Renge, Hotaru, Komari, Natsumi, and Aoi from the anime Non Non Biyori Movie: Vacation
Renge, Hotaru, Komari, Natsumi, and Aoi

Compared to the other characters in the series, I think Aoi is probably fairly low-ranked. Surugu effectively isn’t a character, so I’m not counting him. But I think I probably like Aoi more than Komari, Natsumi, and Hotaru. Everyone else who goes on this vacation is better than Aoi.

With that said, I do think Aoi improved Natsumi’s character a bit. The two of them are similar not only in their age but also in their hobbies. Natsumi is the sportiest of the main girls, and Aoi is a member of her school’s badminton team, so they bond over that.

However, they’re also very different in one major way. While Natsumi is known to shirk her chores, homework, and anything else she has to do, Aoi reliably helps out at her mother’s inn every day. This causes Natsumi to reflect on how she behaves — at least for the short duration of her vacation.

Is the Movie Necessary?

To me, the big question you should have at this point is, “is the movie necessary for watching the rest of the series?” The simple answer to that is no. I watched the movie before the third season began because I was told that it was canon. However, while it may be “canon,” you don’t need to watch it.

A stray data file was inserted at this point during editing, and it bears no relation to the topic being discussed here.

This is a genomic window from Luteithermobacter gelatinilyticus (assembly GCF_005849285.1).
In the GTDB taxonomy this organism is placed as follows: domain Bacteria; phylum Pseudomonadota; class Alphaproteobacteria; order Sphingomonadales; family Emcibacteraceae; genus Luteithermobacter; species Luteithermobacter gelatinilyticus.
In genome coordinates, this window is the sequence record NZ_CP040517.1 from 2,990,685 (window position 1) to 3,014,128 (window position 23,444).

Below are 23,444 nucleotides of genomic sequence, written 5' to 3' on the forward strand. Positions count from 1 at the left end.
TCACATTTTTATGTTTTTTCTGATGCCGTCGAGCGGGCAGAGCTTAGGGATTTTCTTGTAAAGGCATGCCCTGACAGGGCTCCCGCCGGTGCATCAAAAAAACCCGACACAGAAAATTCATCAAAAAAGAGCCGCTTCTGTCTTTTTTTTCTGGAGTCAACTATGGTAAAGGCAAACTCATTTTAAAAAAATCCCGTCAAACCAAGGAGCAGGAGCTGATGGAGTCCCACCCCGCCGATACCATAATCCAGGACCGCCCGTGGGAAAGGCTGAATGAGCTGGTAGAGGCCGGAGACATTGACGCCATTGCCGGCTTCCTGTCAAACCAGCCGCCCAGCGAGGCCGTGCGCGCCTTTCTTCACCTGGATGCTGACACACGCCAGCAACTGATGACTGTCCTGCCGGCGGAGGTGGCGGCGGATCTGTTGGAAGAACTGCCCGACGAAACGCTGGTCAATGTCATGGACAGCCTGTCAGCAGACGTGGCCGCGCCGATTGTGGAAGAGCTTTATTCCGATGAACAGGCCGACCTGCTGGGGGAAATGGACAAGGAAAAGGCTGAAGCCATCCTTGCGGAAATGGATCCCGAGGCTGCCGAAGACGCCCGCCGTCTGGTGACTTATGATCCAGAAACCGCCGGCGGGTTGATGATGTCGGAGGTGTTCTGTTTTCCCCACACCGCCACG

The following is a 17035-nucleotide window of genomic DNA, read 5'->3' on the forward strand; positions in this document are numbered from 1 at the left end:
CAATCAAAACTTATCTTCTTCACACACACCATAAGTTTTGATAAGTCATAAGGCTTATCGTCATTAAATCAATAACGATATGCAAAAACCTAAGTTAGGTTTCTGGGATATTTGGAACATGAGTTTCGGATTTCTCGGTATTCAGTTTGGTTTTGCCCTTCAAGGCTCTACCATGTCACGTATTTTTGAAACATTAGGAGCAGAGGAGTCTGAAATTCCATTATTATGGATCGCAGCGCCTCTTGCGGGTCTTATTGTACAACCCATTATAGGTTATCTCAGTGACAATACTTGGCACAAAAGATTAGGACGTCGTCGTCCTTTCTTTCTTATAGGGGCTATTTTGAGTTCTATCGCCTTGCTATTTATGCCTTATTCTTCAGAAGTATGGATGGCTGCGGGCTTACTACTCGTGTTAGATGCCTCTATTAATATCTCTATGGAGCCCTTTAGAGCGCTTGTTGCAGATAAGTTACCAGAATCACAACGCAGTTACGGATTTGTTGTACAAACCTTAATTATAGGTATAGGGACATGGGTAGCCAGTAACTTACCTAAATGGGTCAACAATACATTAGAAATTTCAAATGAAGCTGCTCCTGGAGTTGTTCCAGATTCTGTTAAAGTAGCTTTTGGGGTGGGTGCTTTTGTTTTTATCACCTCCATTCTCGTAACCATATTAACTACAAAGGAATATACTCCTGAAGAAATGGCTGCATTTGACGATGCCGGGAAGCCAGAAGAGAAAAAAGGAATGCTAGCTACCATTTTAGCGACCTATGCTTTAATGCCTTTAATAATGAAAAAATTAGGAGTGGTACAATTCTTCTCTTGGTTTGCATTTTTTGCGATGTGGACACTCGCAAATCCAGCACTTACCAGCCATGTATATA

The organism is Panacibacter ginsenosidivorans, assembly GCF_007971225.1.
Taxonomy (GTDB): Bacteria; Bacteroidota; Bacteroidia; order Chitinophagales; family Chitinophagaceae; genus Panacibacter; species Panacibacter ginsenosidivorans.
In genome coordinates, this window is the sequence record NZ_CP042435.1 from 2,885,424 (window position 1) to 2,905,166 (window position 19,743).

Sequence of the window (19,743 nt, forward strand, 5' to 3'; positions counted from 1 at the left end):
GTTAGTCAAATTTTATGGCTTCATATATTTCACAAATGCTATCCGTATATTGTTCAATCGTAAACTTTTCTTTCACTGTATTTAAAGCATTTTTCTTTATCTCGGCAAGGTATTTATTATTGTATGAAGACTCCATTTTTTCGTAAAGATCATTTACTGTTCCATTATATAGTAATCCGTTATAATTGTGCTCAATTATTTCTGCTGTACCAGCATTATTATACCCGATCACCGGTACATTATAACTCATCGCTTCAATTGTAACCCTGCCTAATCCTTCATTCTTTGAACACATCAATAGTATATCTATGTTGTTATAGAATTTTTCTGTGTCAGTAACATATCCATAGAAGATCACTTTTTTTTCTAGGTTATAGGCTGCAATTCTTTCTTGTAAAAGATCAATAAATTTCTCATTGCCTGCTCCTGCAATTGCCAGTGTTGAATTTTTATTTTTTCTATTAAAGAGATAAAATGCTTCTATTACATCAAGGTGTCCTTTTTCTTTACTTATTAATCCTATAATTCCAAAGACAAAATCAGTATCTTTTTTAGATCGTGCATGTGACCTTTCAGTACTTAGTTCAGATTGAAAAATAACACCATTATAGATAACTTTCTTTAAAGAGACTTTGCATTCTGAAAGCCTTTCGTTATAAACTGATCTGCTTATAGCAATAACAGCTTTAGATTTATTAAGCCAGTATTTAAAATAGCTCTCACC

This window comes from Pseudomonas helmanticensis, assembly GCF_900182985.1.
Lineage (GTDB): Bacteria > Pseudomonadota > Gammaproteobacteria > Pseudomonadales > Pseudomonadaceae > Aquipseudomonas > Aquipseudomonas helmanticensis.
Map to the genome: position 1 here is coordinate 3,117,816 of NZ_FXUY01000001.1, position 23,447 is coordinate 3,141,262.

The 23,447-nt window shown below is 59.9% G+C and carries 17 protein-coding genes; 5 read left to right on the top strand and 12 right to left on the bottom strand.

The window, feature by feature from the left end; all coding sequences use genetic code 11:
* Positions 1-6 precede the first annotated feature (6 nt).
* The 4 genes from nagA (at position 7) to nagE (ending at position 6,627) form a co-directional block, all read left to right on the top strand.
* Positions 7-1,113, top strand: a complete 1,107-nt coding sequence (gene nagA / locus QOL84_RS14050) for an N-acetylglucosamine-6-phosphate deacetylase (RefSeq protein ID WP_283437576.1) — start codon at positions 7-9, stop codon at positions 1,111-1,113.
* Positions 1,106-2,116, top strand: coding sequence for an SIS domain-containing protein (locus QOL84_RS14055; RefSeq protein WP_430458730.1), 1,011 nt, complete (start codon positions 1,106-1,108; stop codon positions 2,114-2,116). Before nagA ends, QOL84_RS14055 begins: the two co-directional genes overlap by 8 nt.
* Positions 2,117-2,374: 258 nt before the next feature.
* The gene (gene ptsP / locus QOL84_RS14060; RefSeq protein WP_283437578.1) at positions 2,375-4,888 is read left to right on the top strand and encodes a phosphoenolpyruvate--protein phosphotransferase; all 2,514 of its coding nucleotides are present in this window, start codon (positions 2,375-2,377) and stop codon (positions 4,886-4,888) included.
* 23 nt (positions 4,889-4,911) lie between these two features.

As of the writing of this review, we’re 10 episodes into Non Non Biyori Nonstop, and there’s been no reference to the events of the movie. If that changes over the next two weeks, I’ll update this review accordingly. But for now, there’s no need to watch the movie before Nonstop.

It was assumed that Aoi might make an appearance in nonstop, but that hasn’t happened yet (spoilers, I guess).

Renge sitting on Kaede's lap and enjoying a drink from the anime Non Non Biyori Movie: Vacation
Renge sitting on Kaede’s lap and enjoying a drink

Now, does this mean that you should skip the movie entirely? I think that depends on your commitment to the series. I’m not usually much of a movie person, but I did enjoy it. It had a lot of good Renge content — which I’m all for — despite a large portion of the movie focusing on Natsumi.

If you wanted to skip the movie, though, you wouldn’t be missing out on any “important” information. Not that any information in Non Non Biyori is all that important. But like I said, the events of the movie haven’t even been referenced since.